By Chip Brownlee
Alabama Political Reporter
U.S. Rep. Mo Brooks joined his former primary opponent, Alabama Chief Justice Roy Moore, in Huntsville on Saturday to announce that he had voted for Moore in the Senate primary runoff.
Brooks, a former Republican candidate himself, said he filed and his wife, Martha Brooks, voted absentee for Moore.
“Elections are about choices,” Brooks said. “In this Senate race, the choice is Luther Strange or Roy Moore. Martha, my wife, and I have made our choice.”
Brooks, who represents North Alabama’s 5th Congressional District, had strong support in both Madison and Limestone Counties, which are considered battlegrounds in the runoff election. Brooks won Limestone County by more than 10 percentage points and Madison County by nearly 25 percentage points.
Where Brooks’ support in both counties goes in the runoff could be a key factor in determining the winner.
Statewide, the supporters of Brooks, who finished third in the August primary, seem to split between Moore and Strange. According to an Emerson College poll, a third go for each candidate while another third remains undecided.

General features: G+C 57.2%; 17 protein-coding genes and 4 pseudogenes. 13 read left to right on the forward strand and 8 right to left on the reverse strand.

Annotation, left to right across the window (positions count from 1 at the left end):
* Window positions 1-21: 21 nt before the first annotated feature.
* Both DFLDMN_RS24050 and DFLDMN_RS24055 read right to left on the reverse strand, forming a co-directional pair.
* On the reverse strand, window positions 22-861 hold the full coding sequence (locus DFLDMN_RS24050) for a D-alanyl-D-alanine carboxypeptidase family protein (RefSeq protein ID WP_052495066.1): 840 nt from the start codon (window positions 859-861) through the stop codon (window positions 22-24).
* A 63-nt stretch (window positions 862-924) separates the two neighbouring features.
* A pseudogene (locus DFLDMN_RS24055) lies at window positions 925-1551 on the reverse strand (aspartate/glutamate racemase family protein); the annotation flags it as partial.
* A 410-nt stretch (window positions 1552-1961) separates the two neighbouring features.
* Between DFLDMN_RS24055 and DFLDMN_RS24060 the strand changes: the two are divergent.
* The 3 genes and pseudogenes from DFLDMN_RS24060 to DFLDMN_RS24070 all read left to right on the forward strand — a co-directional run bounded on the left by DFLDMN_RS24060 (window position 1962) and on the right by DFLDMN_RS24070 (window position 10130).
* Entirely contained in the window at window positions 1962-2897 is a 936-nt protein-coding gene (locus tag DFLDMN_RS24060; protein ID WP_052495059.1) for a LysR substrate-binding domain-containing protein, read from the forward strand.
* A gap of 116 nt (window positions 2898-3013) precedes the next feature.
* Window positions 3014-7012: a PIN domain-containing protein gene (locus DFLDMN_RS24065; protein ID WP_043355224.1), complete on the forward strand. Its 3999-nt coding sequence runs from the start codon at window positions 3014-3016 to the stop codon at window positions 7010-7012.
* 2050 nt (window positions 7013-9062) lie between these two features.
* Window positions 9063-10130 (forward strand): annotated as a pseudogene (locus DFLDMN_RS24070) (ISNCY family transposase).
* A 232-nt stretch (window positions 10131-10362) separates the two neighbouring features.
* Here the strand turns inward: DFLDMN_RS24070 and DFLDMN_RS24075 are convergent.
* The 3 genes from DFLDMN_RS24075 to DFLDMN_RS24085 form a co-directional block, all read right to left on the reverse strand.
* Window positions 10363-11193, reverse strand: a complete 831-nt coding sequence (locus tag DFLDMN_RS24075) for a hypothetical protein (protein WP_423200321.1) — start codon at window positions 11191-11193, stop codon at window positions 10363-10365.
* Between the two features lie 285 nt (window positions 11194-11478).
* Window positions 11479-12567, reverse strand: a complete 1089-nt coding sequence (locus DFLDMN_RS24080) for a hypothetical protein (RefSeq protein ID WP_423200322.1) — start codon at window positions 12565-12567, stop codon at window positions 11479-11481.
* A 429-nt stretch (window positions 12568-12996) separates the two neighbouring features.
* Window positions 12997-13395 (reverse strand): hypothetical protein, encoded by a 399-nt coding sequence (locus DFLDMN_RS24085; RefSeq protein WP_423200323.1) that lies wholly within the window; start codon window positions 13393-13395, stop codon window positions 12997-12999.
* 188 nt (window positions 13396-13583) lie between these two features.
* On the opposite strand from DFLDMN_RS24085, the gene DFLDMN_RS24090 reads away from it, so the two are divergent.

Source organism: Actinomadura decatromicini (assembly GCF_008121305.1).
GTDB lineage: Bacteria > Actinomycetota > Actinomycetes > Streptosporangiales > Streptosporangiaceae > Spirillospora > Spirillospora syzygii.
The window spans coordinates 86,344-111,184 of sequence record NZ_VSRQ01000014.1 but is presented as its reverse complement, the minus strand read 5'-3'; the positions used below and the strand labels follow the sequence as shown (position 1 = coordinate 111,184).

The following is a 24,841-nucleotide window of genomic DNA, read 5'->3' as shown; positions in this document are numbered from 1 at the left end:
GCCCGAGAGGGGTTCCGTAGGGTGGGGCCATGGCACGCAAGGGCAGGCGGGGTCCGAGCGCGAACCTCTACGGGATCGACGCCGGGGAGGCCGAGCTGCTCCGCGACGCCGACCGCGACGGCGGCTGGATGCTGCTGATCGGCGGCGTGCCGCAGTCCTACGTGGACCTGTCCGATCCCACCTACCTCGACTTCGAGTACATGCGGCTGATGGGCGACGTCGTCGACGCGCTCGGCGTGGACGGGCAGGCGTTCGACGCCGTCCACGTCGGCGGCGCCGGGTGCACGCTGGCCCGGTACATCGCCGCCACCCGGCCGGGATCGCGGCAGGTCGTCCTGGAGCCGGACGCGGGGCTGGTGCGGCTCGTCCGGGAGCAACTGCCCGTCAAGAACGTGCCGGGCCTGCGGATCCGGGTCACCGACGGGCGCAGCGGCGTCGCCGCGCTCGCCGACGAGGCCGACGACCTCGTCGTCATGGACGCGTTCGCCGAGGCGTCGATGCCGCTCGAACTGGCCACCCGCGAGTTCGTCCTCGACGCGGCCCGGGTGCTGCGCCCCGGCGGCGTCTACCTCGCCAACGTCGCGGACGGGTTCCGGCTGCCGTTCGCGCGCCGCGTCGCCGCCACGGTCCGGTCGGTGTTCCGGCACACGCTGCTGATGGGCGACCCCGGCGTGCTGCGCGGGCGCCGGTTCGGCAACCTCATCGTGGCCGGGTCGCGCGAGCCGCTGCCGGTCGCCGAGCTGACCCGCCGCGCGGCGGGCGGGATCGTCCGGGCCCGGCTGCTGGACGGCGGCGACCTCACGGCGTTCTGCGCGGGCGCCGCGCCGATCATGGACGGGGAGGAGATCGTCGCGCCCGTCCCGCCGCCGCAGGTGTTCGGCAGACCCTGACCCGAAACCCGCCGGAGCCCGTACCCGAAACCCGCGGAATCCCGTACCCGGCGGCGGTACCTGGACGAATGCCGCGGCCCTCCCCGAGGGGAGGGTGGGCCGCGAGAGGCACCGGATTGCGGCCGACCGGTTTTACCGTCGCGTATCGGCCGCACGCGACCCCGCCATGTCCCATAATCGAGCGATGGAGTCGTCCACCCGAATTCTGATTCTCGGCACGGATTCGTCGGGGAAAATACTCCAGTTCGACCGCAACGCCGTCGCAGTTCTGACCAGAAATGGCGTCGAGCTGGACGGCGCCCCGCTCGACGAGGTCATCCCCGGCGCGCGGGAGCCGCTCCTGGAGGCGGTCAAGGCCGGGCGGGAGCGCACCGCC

The automated landline poll also gives Moore a 14 percentage point lead over Strange going into the Sept. 26 runoff election. Moore polls at 40 percent while Strange is down at 26 percent. More than 34 percent remain undecided.
President Donald Trump announced over the weekend that he would be coming back to North Alabama, where he rallied last year for his own primary, to give support to Sen. Luther Strange, referring admiringly to him as “Big Luther” in a Tweet announcing his visit.
Allies of Strange, including the Senate Leadership Fund, a Super PAC aligned with Senate Majority Leader Mitch McConnel, launched a stinging series of attack ads against Brooks earlier in the primary. Strange’s allies chose to focus more on Brooks than Moore.
“The ad was rubbish, without an ounce of truth,” Brooks said of one of the ads, which Brooks said painted him as a supporter of ISIS. “But the Strange-McConnell forces launched the ad anyway because they thought they could get away with it because I lacked the financial resources to hold them accountable.”
Brooks and Moore avoided any pointed criticisms of one another in the primaries and have a similar anti-establishment tint to their politics, which might be why Brooks is backing Moore.
“So this Senate race is down to this: we are in an epic battle between the people of Alabama who put America First and the Washington Swamp that hopes to buy Alabama’s Senate seat and put America second!” Brooks said on Saturday.